Over 1.3 million packages are available in the main npm registry. The registry does not have any vetting process for submission, which means that packages found there can potentially be low quality, insecure, or malicious. Instead, npm relies on user reports to take down packages if they violate policies by being low quality, insecure, or malicious.
- In July 2018, the npm credentials of a maintainer of the popular eslint-scope package were compromised resulting in a malicious release of eslint-scope, version 3.7.2. The malicious code copied the npm credentials of the machine running eslint-scope and uploaded them to the attacker.
- In November 2018, it was discovered that a malicious package had been added as a dependency to version 3.3.6 of the popular package event-stream. The malicious package, called flatmap-stream, contained an encrypted payload that stole bitcoins from certain applications. npm administrators removed the offending package.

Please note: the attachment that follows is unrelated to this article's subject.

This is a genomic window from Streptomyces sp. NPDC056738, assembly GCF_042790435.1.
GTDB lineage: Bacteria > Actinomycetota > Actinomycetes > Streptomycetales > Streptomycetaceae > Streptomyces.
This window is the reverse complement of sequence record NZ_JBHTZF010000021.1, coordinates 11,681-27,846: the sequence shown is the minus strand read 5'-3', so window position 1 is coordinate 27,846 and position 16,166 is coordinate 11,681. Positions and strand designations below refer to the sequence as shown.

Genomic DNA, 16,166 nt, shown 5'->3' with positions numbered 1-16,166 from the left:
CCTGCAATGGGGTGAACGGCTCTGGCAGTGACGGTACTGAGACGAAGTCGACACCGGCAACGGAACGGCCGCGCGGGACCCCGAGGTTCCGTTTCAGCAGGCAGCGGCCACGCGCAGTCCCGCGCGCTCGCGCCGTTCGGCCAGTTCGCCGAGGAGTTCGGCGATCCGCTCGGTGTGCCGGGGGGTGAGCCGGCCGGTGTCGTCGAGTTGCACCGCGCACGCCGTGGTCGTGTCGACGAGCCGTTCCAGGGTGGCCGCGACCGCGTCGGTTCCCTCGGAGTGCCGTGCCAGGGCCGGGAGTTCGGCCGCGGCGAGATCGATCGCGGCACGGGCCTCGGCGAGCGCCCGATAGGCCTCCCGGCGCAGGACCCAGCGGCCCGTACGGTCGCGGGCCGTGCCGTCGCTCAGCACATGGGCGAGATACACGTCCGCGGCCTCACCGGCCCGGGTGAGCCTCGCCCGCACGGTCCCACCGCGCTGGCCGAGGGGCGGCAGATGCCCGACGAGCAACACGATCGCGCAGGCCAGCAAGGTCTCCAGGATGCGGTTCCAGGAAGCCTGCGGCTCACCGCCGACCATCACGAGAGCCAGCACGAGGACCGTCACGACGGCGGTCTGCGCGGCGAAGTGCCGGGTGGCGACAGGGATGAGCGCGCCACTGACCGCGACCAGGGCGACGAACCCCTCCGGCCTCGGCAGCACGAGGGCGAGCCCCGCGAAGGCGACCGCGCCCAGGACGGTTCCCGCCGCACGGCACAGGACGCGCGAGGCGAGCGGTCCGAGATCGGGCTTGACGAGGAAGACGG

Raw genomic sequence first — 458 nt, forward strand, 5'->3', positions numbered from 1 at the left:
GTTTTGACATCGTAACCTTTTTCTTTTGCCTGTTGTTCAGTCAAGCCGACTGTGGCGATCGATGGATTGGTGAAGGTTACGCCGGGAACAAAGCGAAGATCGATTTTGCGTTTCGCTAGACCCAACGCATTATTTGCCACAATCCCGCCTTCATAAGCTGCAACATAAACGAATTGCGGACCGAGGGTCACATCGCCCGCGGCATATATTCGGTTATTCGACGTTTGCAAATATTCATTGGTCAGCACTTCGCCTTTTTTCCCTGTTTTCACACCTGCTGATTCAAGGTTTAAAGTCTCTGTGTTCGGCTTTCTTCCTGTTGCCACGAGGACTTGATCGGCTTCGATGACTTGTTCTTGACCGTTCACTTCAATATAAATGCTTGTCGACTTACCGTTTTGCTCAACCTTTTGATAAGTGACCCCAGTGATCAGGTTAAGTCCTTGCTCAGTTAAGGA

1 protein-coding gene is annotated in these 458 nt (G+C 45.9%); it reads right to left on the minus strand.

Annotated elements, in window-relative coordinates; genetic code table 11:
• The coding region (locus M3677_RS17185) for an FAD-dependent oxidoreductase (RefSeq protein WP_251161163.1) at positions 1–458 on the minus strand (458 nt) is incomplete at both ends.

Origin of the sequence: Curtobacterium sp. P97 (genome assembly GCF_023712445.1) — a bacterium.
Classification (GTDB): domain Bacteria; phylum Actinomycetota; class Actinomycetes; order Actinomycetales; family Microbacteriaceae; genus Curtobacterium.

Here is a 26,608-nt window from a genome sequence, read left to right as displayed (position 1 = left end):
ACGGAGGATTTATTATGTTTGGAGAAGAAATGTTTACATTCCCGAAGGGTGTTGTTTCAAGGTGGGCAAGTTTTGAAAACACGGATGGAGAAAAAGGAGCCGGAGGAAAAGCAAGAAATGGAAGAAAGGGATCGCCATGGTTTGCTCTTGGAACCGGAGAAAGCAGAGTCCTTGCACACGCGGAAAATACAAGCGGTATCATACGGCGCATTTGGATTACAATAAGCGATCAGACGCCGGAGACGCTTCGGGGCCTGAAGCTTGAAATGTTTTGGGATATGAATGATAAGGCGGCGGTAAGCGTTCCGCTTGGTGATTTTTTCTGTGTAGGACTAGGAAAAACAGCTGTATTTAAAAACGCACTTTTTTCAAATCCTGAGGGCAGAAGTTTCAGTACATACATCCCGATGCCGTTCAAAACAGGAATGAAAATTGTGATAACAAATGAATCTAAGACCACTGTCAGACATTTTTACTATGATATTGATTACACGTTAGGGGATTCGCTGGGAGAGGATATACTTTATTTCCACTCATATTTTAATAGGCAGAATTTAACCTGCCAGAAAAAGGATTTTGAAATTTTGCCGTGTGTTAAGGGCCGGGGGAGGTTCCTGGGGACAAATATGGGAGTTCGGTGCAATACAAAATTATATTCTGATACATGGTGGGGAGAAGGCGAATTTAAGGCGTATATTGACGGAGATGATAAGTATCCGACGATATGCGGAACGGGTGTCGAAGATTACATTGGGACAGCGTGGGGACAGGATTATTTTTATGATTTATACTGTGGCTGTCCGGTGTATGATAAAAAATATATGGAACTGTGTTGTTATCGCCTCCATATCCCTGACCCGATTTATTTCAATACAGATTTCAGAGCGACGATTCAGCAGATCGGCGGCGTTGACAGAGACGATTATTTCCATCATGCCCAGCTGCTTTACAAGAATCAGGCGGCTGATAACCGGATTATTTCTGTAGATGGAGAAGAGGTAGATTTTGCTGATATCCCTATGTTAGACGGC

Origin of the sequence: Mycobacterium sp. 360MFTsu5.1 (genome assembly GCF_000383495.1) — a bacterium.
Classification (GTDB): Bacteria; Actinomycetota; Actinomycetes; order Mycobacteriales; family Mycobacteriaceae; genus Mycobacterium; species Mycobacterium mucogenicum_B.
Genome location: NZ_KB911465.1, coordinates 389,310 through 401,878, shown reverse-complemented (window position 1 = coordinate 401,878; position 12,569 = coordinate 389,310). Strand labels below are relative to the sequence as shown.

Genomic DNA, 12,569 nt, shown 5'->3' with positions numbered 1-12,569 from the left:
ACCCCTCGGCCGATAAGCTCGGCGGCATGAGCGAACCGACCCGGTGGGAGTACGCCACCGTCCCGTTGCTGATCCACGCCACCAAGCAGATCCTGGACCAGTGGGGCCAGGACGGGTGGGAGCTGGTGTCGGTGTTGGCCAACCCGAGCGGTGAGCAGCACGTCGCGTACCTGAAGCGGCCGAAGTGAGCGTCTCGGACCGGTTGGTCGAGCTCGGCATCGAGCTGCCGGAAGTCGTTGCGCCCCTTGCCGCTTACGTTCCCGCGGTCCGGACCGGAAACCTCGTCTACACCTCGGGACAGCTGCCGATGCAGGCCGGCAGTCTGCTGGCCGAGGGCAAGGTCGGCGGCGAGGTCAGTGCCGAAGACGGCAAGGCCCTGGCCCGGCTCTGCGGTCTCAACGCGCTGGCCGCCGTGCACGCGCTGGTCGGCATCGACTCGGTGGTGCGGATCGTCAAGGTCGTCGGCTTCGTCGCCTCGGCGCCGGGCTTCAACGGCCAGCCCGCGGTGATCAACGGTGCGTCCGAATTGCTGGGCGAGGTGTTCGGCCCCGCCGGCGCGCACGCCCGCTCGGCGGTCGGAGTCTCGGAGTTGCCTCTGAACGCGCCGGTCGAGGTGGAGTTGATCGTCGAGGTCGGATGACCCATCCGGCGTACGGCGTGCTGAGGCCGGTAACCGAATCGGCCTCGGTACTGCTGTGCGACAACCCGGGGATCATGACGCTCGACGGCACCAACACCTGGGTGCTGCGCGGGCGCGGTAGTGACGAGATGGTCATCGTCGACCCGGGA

- In January 2022, the maintainer of the popular package colors pushed changes printing garbage text in an infinite loop. The maintainer also cleared the repository of another popular package, faker, and its package on npm, and replaced it with a README that read, "What really happened to Aaron Swartz?"
- In March 2022, developer Brandon Nozaki Miller released a version of the package node-ipc containing malicious code that would delete files from users with Belarusian and Russian IP addresses, in protest of the Russian invasion of Ukraine.
I'm interested in using Node.js for several reasons, but to me the tradeoffs aren't worth it. I don't want to risk compromising my Mac, which hosts critical business and personal data. The npm registry is simply not trustworthy.
I would love it if some entity took responsibility for curating, installing, and updating Node packages, much like Apple did for Unix components. In other words, I want a Mac OS X analogue for Node.js. (To be clear, I don't want an App Store analogue for Node.js. The crApp Store is full of scams. It's worse and less trustworthy than the npm registry. The crApp Store is not truly curated. Not in the way that Mac OS X was.)
Perhaps something like this for Node.js already exists? I'm not aware of anything, but I'm certainly not a Node expert. If a curated package manager does exist, please let me know! Otherwise, I hope that something like this comes into existence soon. It feels like a business opportunity. I for one would pay for it. (I would pay for macOS too again, if Apple put the care into it that they did in the past.)